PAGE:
OS X is Apple's operating system that runs on Macintosh computers. It was first released in 2001 and over the next few years replaced Mac OS 9 (also known as Mac OS Classic) as the standard OS for Macs. It was called "Mac OS X" until version OS X 10.8, when Apple dropped "Mac" from the name.

OS X was originally built from NeXTSTEP, an operating system designed by NeXT, which Apple acquired when Steve Jobs returned to Apple in 1997. Like NeXTSTEP, OS X is based on Unix and uses the same Mach kernel. This kernel provides OS X with better multithreading capabilities and improved memory management compared to Mac OS Classic. While the change forced Mac developers to rewrite their software programs, it provided necessary performance improvements and scalability for future generations of Macs.

The OS X desktop interface is called the Finder and includes several standard features. OS X does not have a task bar like Windows, but instead includes a menu bar, which is fixed at the top of the screen. The menu bar options change depending on what application is currently running and is only hidden when full screen mode is enabled. The Finder also includes a Dock, which is displayed by default on the bottom of the screen. The Dock provides easy one-click access to frequently used applications and files. The Finder also displays a user-selectable desktop background that serves as a backdrop for icons and open windows.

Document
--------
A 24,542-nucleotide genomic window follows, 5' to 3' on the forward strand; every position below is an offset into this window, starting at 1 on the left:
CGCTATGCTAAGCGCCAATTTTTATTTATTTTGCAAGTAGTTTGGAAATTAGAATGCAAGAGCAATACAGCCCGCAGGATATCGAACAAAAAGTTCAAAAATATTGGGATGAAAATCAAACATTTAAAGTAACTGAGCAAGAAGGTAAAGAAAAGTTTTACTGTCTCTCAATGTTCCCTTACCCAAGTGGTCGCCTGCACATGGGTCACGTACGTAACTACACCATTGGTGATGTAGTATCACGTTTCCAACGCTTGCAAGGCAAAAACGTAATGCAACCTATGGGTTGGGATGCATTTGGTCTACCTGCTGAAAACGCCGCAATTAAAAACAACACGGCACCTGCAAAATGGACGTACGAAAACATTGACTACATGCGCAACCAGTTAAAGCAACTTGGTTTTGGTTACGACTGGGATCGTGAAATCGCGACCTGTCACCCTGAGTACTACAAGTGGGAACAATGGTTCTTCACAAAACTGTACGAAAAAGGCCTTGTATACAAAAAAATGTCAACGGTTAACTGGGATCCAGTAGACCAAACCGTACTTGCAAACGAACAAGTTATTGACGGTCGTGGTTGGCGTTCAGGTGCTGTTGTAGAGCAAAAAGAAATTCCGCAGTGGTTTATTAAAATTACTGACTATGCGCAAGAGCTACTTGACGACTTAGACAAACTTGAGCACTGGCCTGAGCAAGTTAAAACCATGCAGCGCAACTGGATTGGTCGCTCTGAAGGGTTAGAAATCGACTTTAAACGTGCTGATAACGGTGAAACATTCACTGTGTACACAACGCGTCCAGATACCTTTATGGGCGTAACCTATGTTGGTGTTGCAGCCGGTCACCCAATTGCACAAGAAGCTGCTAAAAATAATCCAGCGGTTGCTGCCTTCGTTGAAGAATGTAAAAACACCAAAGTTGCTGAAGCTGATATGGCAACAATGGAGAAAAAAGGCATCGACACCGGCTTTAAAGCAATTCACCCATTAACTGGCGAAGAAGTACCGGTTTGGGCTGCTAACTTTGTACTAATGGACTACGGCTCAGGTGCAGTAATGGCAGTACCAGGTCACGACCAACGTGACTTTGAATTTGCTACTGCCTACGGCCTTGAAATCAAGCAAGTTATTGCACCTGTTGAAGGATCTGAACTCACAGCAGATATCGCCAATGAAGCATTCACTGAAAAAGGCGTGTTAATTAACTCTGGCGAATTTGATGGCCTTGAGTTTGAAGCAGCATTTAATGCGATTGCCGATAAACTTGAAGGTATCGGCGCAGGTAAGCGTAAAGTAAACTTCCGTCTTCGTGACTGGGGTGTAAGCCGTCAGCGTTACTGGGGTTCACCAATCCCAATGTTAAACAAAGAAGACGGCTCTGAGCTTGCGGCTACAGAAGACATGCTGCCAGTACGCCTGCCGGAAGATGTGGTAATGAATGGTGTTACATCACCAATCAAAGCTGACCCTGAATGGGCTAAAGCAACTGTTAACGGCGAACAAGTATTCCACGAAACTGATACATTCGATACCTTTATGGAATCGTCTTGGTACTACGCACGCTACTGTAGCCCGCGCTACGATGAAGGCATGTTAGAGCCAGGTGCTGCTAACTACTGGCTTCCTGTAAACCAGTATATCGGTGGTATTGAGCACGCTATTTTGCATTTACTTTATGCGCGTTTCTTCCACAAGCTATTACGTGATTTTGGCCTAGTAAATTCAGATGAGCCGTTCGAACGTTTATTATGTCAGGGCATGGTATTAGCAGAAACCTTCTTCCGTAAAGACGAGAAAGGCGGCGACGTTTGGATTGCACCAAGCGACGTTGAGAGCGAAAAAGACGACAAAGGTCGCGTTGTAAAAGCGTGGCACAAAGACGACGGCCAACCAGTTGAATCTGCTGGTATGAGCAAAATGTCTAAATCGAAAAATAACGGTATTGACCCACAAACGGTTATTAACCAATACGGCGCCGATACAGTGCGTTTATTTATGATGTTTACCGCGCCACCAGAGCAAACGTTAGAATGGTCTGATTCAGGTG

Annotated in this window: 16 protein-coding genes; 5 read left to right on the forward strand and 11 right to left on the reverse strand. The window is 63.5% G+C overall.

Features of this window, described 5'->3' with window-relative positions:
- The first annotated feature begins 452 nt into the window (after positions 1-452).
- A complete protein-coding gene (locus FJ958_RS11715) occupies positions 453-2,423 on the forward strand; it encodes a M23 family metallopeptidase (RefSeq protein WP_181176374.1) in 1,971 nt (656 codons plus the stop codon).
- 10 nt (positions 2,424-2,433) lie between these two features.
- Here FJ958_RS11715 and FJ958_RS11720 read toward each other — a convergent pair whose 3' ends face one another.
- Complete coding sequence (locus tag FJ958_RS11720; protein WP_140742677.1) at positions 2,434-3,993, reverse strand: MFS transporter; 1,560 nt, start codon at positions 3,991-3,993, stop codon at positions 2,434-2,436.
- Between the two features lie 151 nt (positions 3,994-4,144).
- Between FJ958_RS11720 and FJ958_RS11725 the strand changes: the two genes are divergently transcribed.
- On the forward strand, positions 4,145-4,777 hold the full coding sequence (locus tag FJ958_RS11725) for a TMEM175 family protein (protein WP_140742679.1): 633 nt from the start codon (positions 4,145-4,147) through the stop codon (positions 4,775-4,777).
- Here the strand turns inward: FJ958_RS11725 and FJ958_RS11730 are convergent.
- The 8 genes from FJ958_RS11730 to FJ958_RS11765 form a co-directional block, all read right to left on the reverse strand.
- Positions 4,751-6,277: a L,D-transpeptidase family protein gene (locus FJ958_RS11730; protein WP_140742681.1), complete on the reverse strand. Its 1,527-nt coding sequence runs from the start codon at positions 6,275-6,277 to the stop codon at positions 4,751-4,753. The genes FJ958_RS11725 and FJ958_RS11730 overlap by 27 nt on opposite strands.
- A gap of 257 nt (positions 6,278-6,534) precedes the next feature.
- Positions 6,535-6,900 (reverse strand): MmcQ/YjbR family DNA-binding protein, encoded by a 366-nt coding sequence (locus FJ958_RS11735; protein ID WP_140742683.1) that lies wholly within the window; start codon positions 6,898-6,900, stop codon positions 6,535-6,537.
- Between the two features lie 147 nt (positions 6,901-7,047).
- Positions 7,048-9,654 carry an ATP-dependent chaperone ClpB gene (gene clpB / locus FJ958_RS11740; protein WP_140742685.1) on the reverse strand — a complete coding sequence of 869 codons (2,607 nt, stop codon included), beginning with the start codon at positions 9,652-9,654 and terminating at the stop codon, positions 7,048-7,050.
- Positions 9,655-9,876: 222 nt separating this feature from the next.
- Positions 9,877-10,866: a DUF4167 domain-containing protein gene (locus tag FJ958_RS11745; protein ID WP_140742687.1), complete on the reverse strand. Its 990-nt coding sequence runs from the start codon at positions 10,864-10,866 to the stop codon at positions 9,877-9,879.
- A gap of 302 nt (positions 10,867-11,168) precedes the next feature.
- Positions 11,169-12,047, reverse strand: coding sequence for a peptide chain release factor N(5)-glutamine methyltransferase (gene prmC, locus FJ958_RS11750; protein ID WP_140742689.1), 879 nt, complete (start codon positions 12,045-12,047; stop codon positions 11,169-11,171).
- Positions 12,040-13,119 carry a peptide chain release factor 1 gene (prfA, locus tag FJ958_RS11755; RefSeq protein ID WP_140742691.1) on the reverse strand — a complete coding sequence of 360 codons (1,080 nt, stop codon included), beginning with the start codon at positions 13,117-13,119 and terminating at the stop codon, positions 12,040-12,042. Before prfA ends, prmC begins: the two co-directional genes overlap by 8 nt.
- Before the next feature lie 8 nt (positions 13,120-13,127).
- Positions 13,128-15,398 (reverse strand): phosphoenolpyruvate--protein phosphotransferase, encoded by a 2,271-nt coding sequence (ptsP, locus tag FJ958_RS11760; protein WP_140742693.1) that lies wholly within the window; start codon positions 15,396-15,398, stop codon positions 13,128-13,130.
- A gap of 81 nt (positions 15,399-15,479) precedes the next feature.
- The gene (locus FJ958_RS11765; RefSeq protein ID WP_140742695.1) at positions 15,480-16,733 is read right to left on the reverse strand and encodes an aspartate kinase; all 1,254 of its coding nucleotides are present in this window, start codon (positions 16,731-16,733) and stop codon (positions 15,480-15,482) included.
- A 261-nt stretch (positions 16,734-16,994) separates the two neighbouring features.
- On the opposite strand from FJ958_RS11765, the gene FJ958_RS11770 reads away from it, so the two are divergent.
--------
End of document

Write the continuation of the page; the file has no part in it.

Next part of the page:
When you start up a Mac, OS X loads automatically. It serves as the fundamental user interface, but also works behind the scenes, managing processes and applications. For example, when you double-click an application icon, OS X launches the corresponding program and provides memory to the application while it is running. It reallocates memory as necessary and frees up used memory when an application is quit. OS X also includes an extensive API, or library of functions, that developers can use when writing Mac programs.

While the OS X interface remains similar to the original version released in 2001, it has gone through several updates, which have each added numerous new features to the operating system. Below is a list of the different versions of OS X, along with their code names.

Updated December 31, 2014 by Per C.

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